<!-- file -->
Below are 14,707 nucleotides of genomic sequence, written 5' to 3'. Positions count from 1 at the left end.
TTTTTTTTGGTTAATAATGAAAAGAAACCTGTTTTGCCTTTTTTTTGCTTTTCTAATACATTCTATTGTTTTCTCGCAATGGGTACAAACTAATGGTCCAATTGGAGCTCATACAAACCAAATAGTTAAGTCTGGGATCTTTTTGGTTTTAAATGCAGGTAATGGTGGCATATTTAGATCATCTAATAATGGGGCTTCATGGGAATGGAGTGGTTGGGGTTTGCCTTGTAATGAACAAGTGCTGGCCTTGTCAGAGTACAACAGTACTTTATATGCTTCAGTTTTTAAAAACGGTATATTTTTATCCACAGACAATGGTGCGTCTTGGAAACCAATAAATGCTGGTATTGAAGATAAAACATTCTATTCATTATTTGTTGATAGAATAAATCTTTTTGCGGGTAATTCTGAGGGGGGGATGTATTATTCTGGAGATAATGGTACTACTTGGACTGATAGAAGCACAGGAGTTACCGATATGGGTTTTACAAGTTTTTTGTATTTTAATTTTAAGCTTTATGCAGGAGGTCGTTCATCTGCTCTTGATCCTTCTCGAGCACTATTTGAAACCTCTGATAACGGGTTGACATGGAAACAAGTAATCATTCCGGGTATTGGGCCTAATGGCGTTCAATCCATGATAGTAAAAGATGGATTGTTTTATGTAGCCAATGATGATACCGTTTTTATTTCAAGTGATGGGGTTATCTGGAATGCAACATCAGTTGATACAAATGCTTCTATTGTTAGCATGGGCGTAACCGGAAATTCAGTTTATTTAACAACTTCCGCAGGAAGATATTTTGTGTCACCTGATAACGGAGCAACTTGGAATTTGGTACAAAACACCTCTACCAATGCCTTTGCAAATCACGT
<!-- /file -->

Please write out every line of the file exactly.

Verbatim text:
Below are 14,707 nucleotides of genomic sequence, written 5' to 3'. Positions count from 1 at the left end.
TTTTTTTTGGTTAATAATGAAAAGAAACCTGTTTTGCCTTTTTTTTGCTTTTCTAATACATTCTATTGTTTTCTCGCAATGGGTACAAACTAATGGTCCAATTGGAGCTCATACAAACCAAATAGTTAAGTCTGGGATCTTTTTGGTTTTAAATGCAGGTAATGGTGGCATATTTAGATCATCTAATAATGGGGCTTCATGGGAATGGAGTGGTTGGGGTTTGCCTTGTAATGAACAAGTGCTGGCCTTGTCAGAGTACAACAGTACTTTATATGCTTCAGTTTTTAAAAACGGTATATTTTTATCCACAGACAATGGTGCGTCTTGGAAACCAATAAATGCTGGTATTGAAGATAAAACATTCTATTCATTATTTGTTGATAGAATAAATCTTTTTGCGGGTAATTCTGAGGGGGGGATGTATTATTCTGGAGATAATGGTACTACTTGGACTGATAGAAGCACAGGAGTTACCGATATGGGTTTTACAAGTTTTTTGTATTTTAATTTTAAGCTTTATGCAGGAGGTCGTTCATCTGCTCTTGATCCTTCTCGAGCACTATTTGAAACCTCTGATAACGGGTTGACATGGAAACAAGTAATCATTCCGGGTATTGGGCCTAATGGCGTTCAATCCATGATAGTAAAAGATGGATTGTTTTATGTAGCCAATGATGATACCGTTTTTATTTCAAGTGATGGGGTTATCTGGAATGCAACATCAGTTGATACAAATGCTTCTATTGTTAGCATGGGCGTAACCGGAAATTCAGTTTATTTAACAACTTCCGCAGGAAGATATTTTGTGTCACCTGATAACGGAGCAACTTGGAATTTGGTACAAAACACCTCTACCAATGCCTTTGCAAATCACGT